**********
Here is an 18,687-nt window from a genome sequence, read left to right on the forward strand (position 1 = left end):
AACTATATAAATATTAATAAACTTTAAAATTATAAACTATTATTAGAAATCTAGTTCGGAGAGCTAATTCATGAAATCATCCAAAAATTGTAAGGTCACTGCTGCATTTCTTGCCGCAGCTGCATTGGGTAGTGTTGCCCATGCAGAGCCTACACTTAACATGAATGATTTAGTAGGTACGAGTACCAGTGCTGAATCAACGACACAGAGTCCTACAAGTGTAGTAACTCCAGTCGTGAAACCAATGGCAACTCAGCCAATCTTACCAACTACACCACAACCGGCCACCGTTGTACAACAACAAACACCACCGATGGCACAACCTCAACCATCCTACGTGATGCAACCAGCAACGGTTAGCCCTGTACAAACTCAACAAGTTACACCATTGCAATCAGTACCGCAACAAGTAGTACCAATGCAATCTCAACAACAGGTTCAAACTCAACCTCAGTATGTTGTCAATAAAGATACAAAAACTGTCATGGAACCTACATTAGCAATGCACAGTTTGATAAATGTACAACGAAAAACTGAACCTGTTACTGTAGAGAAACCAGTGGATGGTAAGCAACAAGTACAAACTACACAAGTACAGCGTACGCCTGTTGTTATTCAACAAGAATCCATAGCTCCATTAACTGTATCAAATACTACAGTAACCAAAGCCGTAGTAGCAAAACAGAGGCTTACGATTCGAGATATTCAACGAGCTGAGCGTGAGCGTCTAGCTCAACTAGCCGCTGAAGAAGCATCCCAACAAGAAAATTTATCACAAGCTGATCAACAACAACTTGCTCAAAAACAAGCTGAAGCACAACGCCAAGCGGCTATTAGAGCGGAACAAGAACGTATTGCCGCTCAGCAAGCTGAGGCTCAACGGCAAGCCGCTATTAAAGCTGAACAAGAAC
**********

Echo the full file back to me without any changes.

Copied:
Here is an 18,687-nt window from a genome sequence, read left to right on the forward strand (position 1 = left end):
AACTATATAAATATTAATAAACTTTAAAATTATAAACTATTATTAGAAATCTAGTTCGGAGAGCTAATTCATGAAATCATCCAAAAATTGTAAGGTCACTGCTGCATTTCTTGCCGCAGCTGCATTGGGTAGTGTTGCCCATGCAGAGCCTACACTTAACATGAATGATTTAGTAGGTACGAGTACCAGTGCTGAATCAACGACACAGAGTCCTACAAGTGTAGTAACTCCAGTCGTGAAACCAATGGCAACTCAGCCAATCTTACCAACTACACCACAACCGGCCACCGTTGTACAACAACAAACACCACCGATGGCACAACCTCAACCATCCTACGTGATGCAACCAGCAACGGTTAGCCCTGTACAAACTCAACAAGTTACACCATTGCAATCAGTACCGCAACAAGTAGTACCAATGCAATCTCAACAACAGGTTCAAACTCAACCTCAGTATGTTGTCAATAAAGATACAAAAACTGTCATGGAACCTACATTAGCAATGCACAGTTTGATAAATGTACAACGAAAAACTGAACCTGTTACTGTAGAGAAACCAGTGGATGGTAAGCAACAAGTACAAACTACACAAGTACAGCGTACGCCTGTTGTTATTCAACAAGAATCCATAGCTCCATTAACTGTATCAAATACTACAGTAACCAAAGCCGTAGTAGCAAAACAGAGGCTTACGATTCGAGATATTCAACGAGCTGAGCGTGAGCGTCTAGCTCAACTAGCCGCTGAAGAAGCATCCCAACAAGAAAATTTATCACAAGCTGATCAACAACAACTTGCTCAAAAACAAGCTGAAGCACAACGCCAAGCGGCTATTAGAGCGGAACAAGAACGTATTGCCGCTCAGCAAGCTGAGGCTCAACGGCAAGCCGCTATTAAAGCTGAACAAGAAC